2. You meathead Gosman how the hell were any NZ citizens to know what might or might not be “stumbling blocks” or “firm” positions till leaks started happening from these secret talks. Such statements are just bravado from rightwingers who have been tumbled.

    I would prefer no TPPA at all, and in the absence of transparency from the governments and negotiators involved will happily take wikileaks offerings in the meantime. No TPPA!

    • Trade negotiations just like Climate negotiations tend to happen admidst a degree of secrecy initially as the negotiators need to nut out issues between them before they present a draft that each nation can then ratify or not. However it usually isn’t rocket science trying to work out what each nation wants. For example nations like NZ like to push for significant reductions in agricultural protection. Nations like the US wish to protect their intellectual property rights. You act as if these are some sort of State secret which anyone with half a brain would know is not the case.

      • We’re long past needing officials to tell us what we agree to. It’s time for full democracy and transparency.

  3. Perhaps ever so slightly off topic, but at least a little relevant ….

    Can someone remind me what the legal definition of Treason is (in a NZ – and even colonial driven Commonwealth context is?)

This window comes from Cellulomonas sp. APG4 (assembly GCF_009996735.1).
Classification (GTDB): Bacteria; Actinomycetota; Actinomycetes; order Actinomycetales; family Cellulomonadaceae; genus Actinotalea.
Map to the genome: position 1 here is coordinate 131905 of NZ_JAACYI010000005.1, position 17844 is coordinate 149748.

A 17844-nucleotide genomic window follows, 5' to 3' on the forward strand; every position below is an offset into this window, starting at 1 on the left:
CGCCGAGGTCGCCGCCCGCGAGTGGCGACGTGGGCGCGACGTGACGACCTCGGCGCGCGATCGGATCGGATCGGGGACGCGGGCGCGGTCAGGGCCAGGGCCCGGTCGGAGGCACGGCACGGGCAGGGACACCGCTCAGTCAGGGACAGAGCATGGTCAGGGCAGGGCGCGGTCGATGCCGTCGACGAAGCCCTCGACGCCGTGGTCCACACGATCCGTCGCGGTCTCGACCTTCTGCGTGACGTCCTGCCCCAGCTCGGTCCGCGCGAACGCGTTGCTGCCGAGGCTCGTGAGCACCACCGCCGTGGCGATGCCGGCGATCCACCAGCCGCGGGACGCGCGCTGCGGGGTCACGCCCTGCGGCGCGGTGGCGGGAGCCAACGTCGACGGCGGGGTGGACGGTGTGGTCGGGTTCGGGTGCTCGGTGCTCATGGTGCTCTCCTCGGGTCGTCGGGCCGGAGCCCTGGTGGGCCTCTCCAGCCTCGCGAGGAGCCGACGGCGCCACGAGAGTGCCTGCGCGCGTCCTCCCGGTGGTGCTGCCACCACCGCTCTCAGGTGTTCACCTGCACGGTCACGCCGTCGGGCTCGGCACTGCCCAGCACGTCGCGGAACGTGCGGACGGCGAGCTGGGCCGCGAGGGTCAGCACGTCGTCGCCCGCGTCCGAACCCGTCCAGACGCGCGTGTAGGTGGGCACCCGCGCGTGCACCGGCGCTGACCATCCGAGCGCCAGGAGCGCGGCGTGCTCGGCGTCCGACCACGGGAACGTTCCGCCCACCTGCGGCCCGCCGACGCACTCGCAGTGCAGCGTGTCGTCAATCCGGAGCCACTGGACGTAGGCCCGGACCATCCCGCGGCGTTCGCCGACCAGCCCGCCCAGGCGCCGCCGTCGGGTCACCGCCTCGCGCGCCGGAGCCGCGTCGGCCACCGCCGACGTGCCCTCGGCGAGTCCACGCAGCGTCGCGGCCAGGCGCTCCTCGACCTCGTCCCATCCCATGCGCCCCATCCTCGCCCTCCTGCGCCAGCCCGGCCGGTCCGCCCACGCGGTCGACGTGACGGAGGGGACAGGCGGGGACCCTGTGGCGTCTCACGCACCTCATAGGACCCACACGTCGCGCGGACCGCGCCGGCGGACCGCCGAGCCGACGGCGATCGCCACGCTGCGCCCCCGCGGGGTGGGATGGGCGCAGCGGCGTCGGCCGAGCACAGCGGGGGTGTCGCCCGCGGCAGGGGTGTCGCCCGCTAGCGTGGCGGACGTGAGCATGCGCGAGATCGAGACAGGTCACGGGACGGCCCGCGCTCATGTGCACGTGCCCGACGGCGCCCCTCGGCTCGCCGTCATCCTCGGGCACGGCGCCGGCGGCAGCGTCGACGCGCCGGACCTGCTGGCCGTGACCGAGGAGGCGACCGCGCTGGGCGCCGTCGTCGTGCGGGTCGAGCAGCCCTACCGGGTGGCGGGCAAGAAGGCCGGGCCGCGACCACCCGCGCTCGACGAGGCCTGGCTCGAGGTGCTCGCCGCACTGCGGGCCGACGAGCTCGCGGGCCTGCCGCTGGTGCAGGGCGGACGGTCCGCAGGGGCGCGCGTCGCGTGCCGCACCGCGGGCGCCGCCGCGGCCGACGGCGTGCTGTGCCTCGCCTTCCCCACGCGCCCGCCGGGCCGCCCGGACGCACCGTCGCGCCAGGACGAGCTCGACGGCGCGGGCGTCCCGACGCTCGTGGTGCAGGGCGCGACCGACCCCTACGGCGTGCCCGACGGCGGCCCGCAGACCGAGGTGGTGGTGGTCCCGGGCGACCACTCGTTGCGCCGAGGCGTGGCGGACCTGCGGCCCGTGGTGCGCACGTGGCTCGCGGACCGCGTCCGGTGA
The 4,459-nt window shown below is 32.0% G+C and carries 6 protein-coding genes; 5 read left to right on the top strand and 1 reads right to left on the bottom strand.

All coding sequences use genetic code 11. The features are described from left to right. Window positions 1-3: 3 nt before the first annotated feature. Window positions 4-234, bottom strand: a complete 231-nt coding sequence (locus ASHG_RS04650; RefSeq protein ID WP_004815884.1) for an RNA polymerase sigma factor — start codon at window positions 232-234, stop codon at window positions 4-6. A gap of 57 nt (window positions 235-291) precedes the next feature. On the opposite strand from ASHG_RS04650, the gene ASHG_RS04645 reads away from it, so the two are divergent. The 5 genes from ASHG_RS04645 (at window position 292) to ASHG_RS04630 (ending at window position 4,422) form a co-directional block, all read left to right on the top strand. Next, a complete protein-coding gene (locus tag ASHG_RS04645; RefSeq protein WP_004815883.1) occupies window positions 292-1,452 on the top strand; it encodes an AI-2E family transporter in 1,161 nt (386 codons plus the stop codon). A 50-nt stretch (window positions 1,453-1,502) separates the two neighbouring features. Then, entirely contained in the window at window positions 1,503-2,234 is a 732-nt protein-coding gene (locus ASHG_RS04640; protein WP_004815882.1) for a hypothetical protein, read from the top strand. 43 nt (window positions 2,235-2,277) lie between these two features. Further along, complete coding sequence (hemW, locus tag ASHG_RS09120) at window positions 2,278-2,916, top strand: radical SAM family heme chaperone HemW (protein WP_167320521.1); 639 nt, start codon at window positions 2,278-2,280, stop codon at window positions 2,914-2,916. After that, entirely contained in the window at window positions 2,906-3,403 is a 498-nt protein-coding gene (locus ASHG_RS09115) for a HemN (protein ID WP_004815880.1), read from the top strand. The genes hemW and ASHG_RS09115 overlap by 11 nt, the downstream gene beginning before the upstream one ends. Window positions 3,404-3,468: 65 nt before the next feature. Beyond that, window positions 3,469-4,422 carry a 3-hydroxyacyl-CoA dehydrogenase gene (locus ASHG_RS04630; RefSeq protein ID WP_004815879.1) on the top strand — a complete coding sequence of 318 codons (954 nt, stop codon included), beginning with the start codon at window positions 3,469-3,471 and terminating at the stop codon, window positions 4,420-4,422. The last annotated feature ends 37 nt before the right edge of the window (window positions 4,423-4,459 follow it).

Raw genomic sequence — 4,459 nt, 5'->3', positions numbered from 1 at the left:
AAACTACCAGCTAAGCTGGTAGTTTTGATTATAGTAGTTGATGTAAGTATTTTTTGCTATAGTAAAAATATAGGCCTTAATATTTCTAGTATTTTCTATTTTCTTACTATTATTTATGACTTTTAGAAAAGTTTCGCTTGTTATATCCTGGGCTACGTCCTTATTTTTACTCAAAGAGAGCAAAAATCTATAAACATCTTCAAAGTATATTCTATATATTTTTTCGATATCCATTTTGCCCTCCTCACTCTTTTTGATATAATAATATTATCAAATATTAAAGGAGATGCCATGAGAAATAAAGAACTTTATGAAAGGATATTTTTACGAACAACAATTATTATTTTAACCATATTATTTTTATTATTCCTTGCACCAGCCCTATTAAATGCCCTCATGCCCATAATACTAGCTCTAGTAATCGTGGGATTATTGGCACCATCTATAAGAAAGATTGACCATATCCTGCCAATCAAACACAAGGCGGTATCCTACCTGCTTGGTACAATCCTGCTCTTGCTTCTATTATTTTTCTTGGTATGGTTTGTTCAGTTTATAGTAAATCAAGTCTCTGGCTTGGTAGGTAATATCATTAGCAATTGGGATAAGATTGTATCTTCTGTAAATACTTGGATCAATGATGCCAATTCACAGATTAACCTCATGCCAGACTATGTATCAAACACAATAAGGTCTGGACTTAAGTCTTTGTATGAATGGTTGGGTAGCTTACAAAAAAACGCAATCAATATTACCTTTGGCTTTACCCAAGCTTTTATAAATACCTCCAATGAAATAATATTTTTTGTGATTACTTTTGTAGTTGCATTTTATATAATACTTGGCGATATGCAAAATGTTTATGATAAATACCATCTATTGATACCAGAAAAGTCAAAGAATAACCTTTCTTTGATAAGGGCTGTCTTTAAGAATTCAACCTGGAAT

Have things changed – I mean from a legal perspective, and if so … WHEN?

    I seem to remember it was something to do with knowingly bringing severe risk to the security and well-being of the nation-state (in our case NZ).

    It included both economic AND social well-being, but basically was concerned with the viability and continuance of a country (such as NZ) as a sovereign and independent nation-state – with all the perceptions of normality, etc. that came with it (e.g. things like self-determination) .

    Please – don’t assume I’m trying to be smart, but I’m just curious to know when things might have changed, such that ‘conspirators’ – whether knowingly or otherwise began pushing an ideology or agenda that was likely to seal the fate of the nation-state they claimed to have some sort of affinity with (and in which – in most cases – they have personally benefited from)

    I’m curious to know (genuinely).

    • Yeah you are slightly hijacking this thread.

      As for your views I suspect you think someone supporting free trade agreement should be up on a Treason charge. This is nonsensical. The people who support free trade agreements do so from a position that they are in the best interests of the country they are from.